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Antoni Tàpies, Cames i diari, 2005, Mixed media and collage on wood, 54 x 64.9 x 7.9 cm, © Comissió Tàpies / VEGAP, Courtesy Timothy Taylor

In a way, it is more rewarding to view Tàpies’ work – particularly the later paintings – without the requirement that we be shocked before the brutality of the surfaces. For the larger part of Tàpies’ career, his disgust at the events of the Spanish Civil War, combined with an anarchic impulse – an attempt even to elicit from us the revulsion of the current exhibition’s title – were significant influences on the artist’s choices of materials and ultimately on the look of the paintings. Yet there is a more slow-burning aspect to this mature work. The restraint with which Tàpies fills these later panels shows great discipline with his medium and economy with his message; more reduction, less excess.

*This is a reference to the idea of base materialism as presented by Yve-Alain Bois & Rosalind E. Krauss in the 1996 exhibition and book – L’Informe: mode d’emploi (Formless: A User’s Guide), (which takes as its starting point Georges Bataille’s Critical Dictionary). I am not suggesting that Tàpies would have considered himself an active participant in the scenario Bois and Krauss sketch out in their book, but more that much of Tàpies’ work does appear to share characteristics with a strand of activity that they identify in much twentieth century art. 

Follow this link to the current show – Antoni Tàpies at Timothy Taylor Gallery

For an interesting insight into Tàpies’ working methods and his wide range of interests and influences watch-  Antoni Tàpies documentary on YouTube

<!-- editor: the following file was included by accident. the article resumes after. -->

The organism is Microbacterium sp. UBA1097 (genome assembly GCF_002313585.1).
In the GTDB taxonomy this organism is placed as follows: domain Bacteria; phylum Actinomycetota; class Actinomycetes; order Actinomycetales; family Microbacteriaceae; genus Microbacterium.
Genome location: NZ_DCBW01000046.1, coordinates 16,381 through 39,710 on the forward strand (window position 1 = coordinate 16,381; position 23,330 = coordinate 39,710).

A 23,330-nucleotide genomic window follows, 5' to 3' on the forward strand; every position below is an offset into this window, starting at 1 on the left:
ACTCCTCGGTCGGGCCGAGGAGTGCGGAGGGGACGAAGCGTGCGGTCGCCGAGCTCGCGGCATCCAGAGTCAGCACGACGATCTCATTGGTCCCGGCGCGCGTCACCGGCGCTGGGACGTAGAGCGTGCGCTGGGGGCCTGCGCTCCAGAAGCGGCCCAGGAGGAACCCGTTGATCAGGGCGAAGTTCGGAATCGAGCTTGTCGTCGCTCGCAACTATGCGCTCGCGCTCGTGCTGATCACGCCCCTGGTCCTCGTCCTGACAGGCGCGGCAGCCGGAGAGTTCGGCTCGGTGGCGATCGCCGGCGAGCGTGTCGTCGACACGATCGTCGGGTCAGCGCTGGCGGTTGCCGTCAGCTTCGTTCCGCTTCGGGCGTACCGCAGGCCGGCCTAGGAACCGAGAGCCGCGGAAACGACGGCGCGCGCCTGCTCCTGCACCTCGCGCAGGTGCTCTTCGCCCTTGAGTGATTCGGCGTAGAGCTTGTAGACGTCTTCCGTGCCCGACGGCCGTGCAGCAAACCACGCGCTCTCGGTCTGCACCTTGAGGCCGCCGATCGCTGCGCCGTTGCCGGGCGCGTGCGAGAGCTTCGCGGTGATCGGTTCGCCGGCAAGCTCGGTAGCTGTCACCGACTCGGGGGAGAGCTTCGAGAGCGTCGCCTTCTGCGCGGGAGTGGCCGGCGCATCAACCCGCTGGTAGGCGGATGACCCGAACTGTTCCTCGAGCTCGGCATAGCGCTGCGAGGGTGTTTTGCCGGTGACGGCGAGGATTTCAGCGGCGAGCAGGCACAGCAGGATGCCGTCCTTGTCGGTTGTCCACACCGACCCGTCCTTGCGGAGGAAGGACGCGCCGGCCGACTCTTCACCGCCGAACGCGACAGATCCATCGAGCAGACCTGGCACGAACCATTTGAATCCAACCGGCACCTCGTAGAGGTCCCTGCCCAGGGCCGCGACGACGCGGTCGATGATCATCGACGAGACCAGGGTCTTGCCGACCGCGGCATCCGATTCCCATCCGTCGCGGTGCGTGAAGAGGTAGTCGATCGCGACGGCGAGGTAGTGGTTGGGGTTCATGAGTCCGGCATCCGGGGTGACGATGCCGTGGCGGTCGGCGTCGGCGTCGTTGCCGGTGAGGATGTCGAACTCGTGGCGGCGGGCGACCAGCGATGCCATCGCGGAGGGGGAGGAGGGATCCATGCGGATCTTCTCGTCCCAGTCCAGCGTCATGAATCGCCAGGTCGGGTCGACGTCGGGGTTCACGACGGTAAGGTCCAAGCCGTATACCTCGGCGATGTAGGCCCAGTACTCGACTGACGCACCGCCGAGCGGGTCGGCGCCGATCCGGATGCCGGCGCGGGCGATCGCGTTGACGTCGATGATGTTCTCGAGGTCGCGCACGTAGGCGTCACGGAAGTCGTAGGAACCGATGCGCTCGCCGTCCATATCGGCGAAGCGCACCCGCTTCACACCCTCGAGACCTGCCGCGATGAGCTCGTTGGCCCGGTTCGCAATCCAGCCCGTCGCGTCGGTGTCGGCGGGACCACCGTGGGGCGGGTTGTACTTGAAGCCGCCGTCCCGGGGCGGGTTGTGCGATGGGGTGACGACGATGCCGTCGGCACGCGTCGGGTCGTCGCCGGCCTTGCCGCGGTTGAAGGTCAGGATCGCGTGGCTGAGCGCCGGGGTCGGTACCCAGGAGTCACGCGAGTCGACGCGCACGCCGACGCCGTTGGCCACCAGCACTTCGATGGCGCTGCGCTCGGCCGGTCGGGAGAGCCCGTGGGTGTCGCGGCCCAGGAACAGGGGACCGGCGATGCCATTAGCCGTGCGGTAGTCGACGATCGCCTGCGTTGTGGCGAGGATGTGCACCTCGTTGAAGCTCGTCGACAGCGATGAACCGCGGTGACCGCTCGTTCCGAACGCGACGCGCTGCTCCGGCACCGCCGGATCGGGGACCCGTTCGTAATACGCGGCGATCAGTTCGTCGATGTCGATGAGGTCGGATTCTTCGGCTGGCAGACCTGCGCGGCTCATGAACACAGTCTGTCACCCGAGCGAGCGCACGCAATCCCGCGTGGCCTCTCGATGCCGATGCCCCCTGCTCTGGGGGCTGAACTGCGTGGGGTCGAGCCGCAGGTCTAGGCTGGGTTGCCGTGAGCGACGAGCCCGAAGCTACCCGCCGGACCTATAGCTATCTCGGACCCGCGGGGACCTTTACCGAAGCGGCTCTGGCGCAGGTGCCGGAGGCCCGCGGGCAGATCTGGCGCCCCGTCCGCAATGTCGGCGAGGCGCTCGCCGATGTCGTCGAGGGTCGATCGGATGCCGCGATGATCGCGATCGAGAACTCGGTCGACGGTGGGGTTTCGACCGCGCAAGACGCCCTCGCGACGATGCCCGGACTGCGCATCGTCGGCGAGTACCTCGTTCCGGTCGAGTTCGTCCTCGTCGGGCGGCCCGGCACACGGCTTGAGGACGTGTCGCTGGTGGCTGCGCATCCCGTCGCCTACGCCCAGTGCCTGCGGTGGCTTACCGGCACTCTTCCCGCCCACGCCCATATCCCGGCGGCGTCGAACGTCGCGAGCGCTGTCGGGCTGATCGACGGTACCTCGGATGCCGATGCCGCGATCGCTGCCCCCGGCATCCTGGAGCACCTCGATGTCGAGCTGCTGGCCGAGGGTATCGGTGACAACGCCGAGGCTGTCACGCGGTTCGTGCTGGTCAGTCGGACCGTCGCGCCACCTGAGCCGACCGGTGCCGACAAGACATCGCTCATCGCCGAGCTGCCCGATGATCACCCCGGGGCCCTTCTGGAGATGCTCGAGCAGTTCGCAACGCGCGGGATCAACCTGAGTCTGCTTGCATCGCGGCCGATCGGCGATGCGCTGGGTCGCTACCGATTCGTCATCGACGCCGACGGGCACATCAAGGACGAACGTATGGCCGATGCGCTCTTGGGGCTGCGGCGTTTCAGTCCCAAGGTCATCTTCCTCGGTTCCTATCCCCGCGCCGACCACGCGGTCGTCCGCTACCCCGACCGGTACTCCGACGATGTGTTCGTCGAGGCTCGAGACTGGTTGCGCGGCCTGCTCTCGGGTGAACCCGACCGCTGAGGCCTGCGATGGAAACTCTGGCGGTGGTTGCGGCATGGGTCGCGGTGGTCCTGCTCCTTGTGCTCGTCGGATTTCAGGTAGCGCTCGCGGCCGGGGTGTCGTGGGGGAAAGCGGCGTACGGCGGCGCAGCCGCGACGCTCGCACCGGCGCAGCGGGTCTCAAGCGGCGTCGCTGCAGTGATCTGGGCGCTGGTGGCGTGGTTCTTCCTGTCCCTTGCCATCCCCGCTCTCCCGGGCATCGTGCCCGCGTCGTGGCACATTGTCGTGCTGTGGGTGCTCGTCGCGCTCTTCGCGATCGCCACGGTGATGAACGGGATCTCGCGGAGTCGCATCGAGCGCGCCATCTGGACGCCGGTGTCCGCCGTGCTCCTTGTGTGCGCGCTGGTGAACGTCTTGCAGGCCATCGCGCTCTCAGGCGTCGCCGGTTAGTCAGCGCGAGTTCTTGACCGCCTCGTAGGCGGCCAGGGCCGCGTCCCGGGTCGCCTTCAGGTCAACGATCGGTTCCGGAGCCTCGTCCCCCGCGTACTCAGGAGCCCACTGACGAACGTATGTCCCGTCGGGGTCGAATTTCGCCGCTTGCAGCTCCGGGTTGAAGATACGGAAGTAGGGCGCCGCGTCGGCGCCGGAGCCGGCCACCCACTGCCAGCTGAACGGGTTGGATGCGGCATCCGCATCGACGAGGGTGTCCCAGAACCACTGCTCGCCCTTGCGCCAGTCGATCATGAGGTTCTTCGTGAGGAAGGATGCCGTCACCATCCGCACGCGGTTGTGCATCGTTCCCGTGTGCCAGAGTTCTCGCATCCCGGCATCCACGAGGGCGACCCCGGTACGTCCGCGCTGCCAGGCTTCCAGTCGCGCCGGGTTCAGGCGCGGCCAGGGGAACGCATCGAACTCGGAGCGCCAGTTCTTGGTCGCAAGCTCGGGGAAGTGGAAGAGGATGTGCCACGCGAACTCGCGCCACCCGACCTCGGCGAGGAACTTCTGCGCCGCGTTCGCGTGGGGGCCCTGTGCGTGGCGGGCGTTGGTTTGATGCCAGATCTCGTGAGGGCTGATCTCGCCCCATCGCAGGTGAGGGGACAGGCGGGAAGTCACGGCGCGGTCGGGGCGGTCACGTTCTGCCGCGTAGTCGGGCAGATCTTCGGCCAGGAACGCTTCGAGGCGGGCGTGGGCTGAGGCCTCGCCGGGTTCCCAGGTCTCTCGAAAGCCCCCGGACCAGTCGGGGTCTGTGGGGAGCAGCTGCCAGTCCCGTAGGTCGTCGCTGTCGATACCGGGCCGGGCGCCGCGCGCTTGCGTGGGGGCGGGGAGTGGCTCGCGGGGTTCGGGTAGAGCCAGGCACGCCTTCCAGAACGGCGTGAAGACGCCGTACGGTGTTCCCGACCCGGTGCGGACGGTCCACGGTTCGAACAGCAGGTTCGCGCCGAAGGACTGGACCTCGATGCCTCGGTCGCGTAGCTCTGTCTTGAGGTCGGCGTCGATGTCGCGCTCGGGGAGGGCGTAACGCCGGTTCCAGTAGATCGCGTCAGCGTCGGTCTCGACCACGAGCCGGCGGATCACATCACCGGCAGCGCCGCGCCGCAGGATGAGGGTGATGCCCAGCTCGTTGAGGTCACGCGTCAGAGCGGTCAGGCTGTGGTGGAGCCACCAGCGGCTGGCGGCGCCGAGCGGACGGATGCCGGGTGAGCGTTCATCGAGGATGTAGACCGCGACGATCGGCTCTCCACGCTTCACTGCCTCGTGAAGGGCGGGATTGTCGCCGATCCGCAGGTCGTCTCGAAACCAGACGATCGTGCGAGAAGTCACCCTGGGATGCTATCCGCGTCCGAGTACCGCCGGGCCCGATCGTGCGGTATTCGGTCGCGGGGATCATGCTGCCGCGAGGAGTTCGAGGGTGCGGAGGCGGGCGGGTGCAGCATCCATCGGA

200 words #12 / Bradley Walker Tomlin

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Bradley Walker Tomlin (1899 – 1953), Number 12, 1952, Oil on canvas, 66 x 48 inches, Albright-Knox Art Gallery, Buffalo, NY, General Purchase Funds 1963

Regardless of how many convenient artistic groupings have been contrived by critics and commentators, the activity of painting has always been a personal one.  Working on the fringes of a tendency in art, and being passed over by the first wave of public recognition can be a blessing, allowing an artist to be re-evaluated without the background noise which attends the appearance of a new movement or style. In his final years, Jackson Pollock was paralysed by the weight of expectation about where he would go next with his work.

Other more peripheral figures in the Abstract Expressionist movement such as Hans Hofmann and Bradley Walker Tomlin produced what were arguably their strongest paintings later in their careers. From the late 1940s up to his death in 1953, Tomlin made an unprecedented series of canvases typified by a trademark calligraphic mark distributed with remarkable assurance across the canvas creating a complex balance. His exposure to the less imagistic strand of Surrealism helped inform the artist’s late style. Tomlin’s attachment to the mark of the brush may have looked retrograde at the time next to Pollock’s innovations, but the intelligence and poise of these late paintings place them beyond lazy categorization.

200 words #10 / Hans Hofmann

Song of the Nightingale, 1964, Oil on canvas, 84 x 72 in. (213.4 x 182.9 cm), Collection of Barbara and Eugene Schwartz, Photography courtesy of Josh Nefsky

“Art is always spiritual”. It was with such unequivocal statements as this that Hans Hofmann (1880 – 1966) established his reputation as a highly effective pedagogue, a motivator of artistic talent, and a convincing champion of European modernism. From the moment he relocated to the United States from Munich in 1932, he set about the task of instructing a new generation of American artists. His teaching was characterised by a generous self-confidence, and supported by a comprehensive set of clear principles centred on the act of painting, colour theory, and the purpose and limits of the painted form.